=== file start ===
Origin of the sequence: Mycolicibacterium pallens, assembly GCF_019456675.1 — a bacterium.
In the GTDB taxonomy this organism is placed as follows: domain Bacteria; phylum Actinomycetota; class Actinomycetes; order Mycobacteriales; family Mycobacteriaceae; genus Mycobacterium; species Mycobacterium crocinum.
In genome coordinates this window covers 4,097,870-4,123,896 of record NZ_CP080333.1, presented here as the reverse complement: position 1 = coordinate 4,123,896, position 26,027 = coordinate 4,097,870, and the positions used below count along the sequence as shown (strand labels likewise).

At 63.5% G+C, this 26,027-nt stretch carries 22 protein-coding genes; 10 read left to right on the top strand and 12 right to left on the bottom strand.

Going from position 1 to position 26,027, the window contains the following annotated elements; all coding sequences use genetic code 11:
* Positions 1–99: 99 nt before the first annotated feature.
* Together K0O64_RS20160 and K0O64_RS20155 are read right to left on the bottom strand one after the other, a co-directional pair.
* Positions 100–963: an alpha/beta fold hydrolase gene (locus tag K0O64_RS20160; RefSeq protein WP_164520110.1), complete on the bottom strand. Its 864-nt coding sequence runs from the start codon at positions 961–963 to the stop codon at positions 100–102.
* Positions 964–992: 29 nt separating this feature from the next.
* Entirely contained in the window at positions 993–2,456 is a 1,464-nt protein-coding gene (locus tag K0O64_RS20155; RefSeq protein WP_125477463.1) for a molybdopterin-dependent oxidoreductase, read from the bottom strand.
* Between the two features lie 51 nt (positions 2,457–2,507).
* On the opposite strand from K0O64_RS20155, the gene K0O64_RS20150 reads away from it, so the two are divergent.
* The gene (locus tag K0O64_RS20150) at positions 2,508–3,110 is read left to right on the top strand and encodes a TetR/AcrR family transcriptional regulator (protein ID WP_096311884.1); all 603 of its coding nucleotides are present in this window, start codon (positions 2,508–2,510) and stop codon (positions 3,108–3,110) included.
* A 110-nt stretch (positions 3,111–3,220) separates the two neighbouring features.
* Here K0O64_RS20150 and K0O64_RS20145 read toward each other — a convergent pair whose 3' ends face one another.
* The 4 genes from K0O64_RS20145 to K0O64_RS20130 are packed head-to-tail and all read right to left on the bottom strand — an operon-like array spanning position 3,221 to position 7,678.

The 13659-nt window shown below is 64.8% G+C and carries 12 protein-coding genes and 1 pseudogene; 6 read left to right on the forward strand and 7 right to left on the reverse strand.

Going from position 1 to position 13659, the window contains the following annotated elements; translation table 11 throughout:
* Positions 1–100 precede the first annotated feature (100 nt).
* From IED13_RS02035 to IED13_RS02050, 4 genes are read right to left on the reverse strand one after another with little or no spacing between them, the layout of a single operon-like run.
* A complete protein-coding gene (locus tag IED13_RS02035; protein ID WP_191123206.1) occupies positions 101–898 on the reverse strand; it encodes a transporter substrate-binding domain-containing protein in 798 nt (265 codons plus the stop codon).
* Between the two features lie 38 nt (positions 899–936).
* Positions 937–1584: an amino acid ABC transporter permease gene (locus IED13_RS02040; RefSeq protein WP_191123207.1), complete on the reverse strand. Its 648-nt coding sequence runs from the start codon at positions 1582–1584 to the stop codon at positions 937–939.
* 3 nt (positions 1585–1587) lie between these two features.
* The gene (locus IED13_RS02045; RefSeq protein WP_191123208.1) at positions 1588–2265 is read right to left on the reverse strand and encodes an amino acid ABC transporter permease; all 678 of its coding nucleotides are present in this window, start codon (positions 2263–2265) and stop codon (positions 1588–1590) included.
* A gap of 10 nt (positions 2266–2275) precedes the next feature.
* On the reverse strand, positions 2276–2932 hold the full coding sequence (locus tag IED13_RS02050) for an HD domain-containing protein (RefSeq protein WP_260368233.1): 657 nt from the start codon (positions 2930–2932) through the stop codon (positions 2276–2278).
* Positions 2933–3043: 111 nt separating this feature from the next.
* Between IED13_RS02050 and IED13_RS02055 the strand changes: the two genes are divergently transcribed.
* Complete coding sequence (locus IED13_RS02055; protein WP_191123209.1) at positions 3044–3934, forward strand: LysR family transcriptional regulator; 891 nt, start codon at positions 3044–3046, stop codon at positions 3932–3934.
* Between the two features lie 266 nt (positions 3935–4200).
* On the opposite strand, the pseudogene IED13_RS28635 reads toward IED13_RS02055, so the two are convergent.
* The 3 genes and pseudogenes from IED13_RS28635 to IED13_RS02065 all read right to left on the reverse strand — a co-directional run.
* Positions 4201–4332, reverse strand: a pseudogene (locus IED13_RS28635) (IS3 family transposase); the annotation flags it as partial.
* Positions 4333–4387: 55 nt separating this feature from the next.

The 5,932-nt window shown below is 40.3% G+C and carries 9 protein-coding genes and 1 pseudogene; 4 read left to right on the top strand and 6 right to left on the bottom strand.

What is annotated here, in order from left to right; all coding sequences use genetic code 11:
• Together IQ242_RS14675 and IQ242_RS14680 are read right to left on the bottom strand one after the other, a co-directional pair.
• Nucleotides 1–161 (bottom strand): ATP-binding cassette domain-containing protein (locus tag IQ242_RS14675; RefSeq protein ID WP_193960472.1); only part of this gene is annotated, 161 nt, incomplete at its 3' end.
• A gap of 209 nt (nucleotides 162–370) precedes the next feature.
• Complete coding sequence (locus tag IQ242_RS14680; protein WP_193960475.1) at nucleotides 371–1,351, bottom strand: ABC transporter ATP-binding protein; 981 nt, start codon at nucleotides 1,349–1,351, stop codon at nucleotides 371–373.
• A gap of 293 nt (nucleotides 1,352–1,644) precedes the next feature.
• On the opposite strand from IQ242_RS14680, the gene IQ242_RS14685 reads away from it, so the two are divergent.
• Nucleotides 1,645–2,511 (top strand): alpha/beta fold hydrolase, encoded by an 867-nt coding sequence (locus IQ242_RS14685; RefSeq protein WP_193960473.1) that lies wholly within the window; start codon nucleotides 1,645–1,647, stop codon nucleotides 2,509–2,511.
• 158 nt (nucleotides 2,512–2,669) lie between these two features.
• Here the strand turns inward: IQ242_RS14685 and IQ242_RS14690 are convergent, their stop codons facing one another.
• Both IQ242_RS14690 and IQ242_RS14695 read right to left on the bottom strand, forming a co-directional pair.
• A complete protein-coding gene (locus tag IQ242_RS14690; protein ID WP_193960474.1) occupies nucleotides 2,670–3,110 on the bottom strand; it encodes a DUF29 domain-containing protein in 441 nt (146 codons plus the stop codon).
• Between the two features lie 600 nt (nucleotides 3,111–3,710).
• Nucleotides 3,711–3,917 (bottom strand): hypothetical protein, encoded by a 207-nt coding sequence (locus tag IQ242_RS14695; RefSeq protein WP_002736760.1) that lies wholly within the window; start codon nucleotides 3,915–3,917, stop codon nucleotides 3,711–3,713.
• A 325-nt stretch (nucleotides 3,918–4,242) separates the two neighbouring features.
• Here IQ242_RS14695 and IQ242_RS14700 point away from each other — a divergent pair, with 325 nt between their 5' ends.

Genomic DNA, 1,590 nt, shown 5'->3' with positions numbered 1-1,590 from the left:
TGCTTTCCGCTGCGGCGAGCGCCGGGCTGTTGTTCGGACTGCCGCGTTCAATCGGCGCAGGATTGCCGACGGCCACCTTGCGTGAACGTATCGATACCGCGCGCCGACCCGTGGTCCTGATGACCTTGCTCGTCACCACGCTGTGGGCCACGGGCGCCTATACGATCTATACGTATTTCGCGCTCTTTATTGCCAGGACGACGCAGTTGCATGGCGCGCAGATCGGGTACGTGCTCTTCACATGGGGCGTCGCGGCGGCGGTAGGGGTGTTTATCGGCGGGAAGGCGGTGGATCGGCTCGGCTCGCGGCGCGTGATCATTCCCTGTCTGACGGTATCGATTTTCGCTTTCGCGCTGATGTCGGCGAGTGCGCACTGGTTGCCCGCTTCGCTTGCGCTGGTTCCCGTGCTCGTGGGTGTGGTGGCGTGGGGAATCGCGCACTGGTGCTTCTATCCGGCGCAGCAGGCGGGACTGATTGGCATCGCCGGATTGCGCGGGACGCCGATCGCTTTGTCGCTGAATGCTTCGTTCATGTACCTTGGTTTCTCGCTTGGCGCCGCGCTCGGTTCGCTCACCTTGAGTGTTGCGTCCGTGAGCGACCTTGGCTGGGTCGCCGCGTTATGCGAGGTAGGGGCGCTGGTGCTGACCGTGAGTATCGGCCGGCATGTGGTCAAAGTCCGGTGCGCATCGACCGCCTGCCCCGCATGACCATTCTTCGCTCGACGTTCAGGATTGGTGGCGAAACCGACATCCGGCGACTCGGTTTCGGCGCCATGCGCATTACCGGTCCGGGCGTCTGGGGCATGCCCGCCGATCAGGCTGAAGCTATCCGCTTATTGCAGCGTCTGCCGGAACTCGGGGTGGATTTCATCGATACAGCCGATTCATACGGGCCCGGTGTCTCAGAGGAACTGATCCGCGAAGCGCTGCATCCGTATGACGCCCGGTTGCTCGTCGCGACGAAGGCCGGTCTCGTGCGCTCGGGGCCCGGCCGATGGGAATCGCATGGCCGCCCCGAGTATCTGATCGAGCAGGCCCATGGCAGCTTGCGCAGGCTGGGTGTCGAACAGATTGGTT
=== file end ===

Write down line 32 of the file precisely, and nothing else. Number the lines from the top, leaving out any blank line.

* On the opposite strand, the pseudogene IED13_RS28635 reads toward IED13_RS02055, so the two are convergent.